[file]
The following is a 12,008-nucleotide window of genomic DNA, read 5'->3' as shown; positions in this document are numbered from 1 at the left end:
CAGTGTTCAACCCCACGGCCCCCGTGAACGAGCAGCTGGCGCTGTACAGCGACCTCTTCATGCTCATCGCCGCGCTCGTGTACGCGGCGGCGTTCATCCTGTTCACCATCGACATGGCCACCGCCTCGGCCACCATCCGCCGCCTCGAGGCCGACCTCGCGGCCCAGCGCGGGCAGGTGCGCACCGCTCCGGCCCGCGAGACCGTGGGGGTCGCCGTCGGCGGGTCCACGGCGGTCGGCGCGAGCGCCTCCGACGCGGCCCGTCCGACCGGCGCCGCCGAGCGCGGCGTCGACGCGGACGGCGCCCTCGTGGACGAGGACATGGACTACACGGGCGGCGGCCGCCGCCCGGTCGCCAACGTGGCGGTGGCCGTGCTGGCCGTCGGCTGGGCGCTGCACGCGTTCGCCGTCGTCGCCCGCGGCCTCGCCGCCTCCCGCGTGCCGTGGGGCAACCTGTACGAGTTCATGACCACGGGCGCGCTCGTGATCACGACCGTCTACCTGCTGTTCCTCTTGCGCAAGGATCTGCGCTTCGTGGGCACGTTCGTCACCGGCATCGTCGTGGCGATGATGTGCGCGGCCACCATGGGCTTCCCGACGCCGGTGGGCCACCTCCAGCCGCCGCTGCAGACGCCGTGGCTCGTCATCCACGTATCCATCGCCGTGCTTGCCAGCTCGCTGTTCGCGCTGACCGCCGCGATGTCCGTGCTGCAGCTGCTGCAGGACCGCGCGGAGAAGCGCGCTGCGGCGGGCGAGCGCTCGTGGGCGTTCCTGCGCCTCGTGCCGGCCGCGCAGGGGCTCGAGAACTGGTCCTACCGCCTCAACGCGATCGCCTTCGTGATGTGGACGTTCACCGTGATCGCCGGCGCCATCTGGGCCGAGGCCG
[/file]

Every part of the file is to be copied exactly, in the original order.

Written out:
The following is a 12,008-nucleotide window of genomic DNA, read 5'->3' as shown; positions in this document are numbered from 1 at the left end:
CAGTGTTCAACCCCACGGCCCCCGTGAACGAGCAGCTGGCGCTGTACAGCGACCTCTTCATGCTCATCGCCGCGCTCGTGTACGCGGCGGCGTTCATCCTGTTCACCATCGACATGGCCACCGCCTCGGCCACCATCCGCCGCCTCGAGGCCGACCTCGCGGCCCAGCGCGGGCAGGTGCGCACCGCTCCGGCCCGCGAGACCGTGGGGGTCGCCGTCGGCGGGTCCACGGCGGTCGGCGCGAGCGCCTCCGACGCGGCCCGTCCGACCGGCGCCGCCGAGCGCGGCGTCGACGCGGACGGCGCCCTCGTGGACGAGGACATGGACTACACGGGCGGCGGCCGCCGCCCGGTCGCCAACGTGGCGGTGGCCGTGCTGGCCGTCGGCTGGGCGCTGCACGCGTTCGCCGTCGTCGCCCGCGGCCTCGCCGCCTCCCGCGTGCCGTGGGGCAACCTGTACGAGTTCATGACCACGGGCGCGCTCGTGATCACGACCGTCTACCTGCTGTTCCTCTTGCGCAAGGATCTGCGCTTCGTGGGCACGTTCGTCACCGGCATCGTCGTGGCGATGATGTGCGCGGCCACCATGGGCTTCCCGACGCCGGTGGGCCACCTCCAGCCGCCGCTGCAGACGCCGTGGCTCGTCATCCACGTATCCATCGCCGTGCTTGCCAGCTCGCTGTTCGCGCTGACCGCCGCGATGTCCGTGCTGCAGCTGCTGCAGGACCGCGCGGAGAAGCGCGCTGCGGCGGGCGAGCGCTCGTGGGCGTTCCTGCGCCTCGTGCCGGCCGCGCAGGGGCTCGAGAACTGGTCCTACCGCCTCAACGCGATCGCCTTCGTGATGTGGACGTTCACCGTGATCGCCGGCGCCATCTGGGCCGAGGCCG